Find the Taylor polynomial Tn(x) for the function f at the number a. Graph f and T3 on the same paper.

f(x)= e^-3x sin(3x), a= 0, n=3

f(x)= ln x/x, a= 1, x= 3

Please help me with these two problems. Thanks

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- Nov 11th 2009, 06:43 PMshah4u19Taylor Polynomials?
Find the Taylor polynomial Tn(x) for the function f at the number a. Graph f and T3 on the same paper.

f(x)= e^-3x sin(3x), a= 0, n=3

f(x)= ln x/x, a= 1, x= 3

Please help me with these two problems. Thanks - Nov 11th 2009, 07:52 PMDrexel28
What have you tried? I'm guessing you don't know the Maclaurin series themselves and can just take the first three terms huh?

to calculate a third degree (I assume thats what the n means) Taylor polynomial at $\displaystyle x=a$ you must calcuate

$\displaystyle \sum_{n=0}^{3}\frac{f^{(n)}(a)(x-a)^n}{n!}$. Does that seem doable? - Nov 11th 2009, 08:04 PMshah4u19
Well, for the first term, I have tried whatever I could. I know maclaurin series for e^-3x is (-3x)^n/n! and maclaurin series for sin (3x) is (-1)^n (3x)^(2n+1)/(2n+1)!. I tried to divide sin(3x)/e^3x upto 3rd degree and submitted the answer I got, but it was wrong. So I don't know what to do now.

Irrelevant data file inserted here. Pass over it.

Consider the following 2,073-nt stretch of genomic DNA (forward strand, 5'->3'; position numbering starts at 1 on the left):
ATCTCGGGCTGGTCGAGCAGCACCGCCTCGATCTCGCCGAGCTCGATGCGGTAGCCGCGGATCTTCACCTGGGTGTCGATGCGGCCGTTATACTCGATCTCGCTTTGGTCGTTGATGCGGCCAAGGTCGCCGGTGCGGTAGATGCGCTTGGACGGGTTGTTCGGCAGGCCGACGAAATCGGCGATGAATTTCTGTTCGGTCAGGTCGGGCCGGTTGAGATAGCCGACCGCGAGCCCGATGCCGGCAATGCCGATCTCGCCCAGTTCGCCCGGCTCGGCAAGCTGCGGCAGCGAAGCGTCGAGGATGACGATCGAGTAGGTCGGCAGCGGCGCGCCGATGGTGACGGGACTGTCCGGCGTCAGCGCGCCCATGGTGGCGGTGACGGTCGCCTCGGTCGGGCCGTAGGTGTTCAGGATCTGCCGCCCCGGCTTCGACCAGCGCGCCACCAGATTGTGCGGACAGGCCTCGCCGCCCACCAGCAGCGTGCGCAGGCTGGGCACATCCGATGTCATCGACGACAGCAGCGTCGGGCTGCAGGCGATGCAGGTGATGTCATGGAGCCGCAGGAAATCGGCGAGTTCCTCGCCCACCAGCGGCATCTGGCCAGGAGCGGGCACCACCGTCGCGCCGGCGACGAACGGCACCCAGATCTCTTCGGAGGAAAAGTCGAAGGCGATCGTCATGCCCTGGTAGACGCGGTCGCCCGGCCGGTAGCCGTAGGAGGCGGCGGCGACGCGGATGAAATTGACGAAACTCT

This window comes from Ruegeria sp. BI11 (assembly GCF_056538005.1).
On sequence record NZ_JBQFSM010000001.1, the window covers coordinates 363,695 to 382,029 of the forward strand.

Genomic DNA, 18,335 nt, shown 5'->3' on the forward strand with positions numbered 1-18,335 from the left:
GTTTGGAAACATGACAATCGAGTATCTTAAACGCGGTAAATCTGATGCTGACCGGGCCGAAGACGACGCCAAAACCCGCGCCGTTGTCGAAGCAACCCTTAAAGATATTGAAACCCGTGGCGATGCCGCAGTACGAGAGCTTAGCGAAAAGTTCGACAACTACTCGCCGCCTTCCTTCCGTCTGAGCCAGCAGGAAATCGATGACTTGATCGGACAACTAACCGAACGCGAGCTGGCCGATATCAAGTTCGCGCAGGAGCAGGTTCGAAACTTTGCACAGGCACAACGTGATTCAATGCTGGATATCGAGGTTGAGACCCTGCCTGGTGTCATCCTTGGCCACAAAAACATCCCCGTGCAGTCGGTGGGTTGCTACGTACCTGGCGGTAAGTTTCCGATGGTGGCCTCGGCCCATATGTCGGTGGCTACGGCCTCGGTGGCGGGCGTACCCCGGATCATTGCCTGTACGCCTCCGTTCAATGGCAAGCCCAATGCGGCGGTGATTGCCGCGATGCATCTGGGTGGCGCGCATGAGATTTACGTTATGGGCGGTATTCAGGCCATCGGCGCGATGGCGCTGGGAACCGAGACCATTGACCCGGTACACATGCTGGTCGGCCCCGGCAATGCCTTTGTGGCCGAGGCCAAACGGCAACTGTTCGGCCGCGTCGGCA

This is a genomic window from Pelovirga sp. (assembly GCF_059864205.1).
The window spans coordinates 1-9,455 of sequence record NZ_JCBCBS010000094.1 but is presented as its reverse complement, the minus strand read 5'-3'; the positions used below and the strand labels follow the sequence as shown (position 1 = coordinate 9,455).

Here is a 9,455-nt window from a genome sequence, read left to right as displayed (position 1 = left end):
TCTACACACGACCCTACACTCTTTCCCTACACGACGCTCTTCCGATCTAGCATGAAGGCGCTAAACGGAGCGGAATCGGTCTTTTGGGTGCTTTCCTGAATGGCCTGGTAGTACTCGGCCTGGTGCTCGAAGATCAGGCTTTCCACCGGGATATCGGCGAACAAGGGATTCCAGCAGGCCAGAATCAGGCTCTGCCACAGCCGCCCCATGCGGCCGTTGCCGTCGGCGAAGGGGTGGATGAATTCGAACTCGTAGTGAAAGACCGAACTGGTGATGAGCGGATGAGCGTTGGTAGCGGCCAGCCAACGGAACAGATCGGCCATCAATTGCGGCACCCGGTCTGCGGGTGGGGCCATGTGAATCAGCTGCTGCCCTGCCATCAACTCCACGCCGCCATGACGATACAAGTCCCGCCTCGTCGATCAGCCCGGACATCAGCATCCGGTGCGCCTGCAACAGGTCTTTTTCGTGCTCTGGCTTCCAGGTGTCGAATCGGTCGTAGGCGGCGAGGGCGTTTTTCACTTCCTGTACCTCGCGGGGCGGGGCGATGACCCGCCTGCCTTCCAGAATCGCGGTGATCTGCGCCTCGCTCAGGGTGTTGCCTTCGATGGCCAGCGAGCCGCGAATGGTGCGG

For ln x/x, I dont know where to start.

Thanks Anyways. - Nov 11th 2009, 08:11 PMDrexel28
Ok. Since you know the MaClaurin series you don't have to do the derivatives (whew)

Merely take $\displaystyle \left(\sum_{n=0}^{3}\frac{x^n}{n!}\right)\cdot\lef t(\sum_{n=0}^{3}\frac{(-1)^nx^{2n+1}}{(2n+1)!}\right)$.

For the second one you could to the derivatives or notice that

$\displaystyle \frac{\ln(x)}{x}=\frac{d}{dx}\left[\frac{\ln^2(x)}{2}\right]$. The second one is well known...so then all you have to do is...